This post is adapted from my article which originally published in Chief Executive before last year’s Super Bowl. The observations still apply, particularly since the organization mentioned in here has not changed practices.
The Super Bowl is almost here, and with it, the media scrutiny of thousands of journalists who cover the event.
All eyes are on the Patriots and Seahawks, and their eyes are on each other—preparing strategies, refining playbooks (and checking the inflation on those footballs).
In business, every company has its version of the big game, a “Super Bowl moment.” It’s a make or break time when planning is paramount and every employee must be revved up.
For retailers, that moment is Black Friday. This day the kicks off the holiday season which generates about 1/3 of annual revenue in the retail business. On this past Black Friday, I went to a local Staples store to buy a few items.
Simple enough? No. The customer experience was horrible. An inexperienced cashier fumbled the handling of my rebate check, had a poor attitude and with 4-5 other errors the entire experience – which should have taken one minute – took twenty five and left me feeling cold. This particular Staples store blew their Super Bowl Moment.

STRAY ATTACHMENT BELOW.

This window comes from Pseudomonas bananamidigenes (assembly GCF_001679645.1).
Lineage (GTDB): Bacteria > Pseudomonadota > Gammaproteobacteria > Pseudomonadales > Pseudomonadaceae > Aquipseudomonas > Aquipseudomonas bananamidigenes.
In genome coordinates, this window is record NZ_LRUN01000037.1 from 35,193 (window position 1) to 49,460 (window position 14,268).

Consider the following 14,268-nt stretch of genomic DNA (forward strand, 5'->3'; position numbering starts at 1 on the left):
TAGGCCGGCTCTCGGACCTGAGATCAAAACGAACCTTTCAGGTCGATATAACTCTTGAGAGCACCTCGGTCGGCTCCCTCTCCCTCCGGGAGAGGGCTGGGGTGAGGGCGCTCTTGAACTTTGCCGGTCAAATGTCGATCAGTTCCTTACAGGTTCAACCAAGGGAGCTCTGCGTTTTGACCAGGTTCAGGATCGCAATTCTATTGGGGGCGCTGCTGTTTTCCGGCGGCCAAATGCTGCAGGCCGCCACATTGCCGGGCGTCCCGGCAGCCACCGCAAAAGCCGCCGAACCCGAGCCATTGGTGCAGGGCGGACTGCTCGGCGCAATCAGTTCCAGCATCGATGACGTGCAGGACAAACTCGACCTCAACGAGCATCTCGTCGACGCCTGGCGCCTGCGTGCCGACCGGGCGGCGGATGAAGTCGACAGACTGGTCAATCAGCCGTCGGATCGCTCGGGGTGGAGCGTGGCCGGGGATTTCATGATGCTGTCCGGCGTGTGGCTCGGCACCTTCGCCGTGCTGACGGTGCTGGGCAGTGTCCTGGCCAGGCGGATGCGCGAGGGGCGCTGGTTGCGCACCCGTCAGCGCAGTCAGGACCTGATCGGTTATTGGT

Hopefully this store was a atypical for the chain. With nearly 1,900 locations in North America, Staples generates an estimated $1.5 billion in revenue on Black Friday weekend. If only a tiny fraction of their customers had equally poor experience as me, the impact on their business would be significant. It begs the question: what are your company’s Super Bowl moments and how can you prepare?
- Define the levers that drive your customer experience, quantify the impact of each lever on sales and then improve them accordingly. Particularly in planning for Big Game Day.
- Think about how your best laid plans can come undone and how can you mitigate against those risks.
- How can plans for Super Bowl moments be operationalized—and be part of your knitting every day (for your regular season).
There’s no excuse for poor performances during Super Bowl moments. With proper planning and excellent execution, every day can be a big game victory.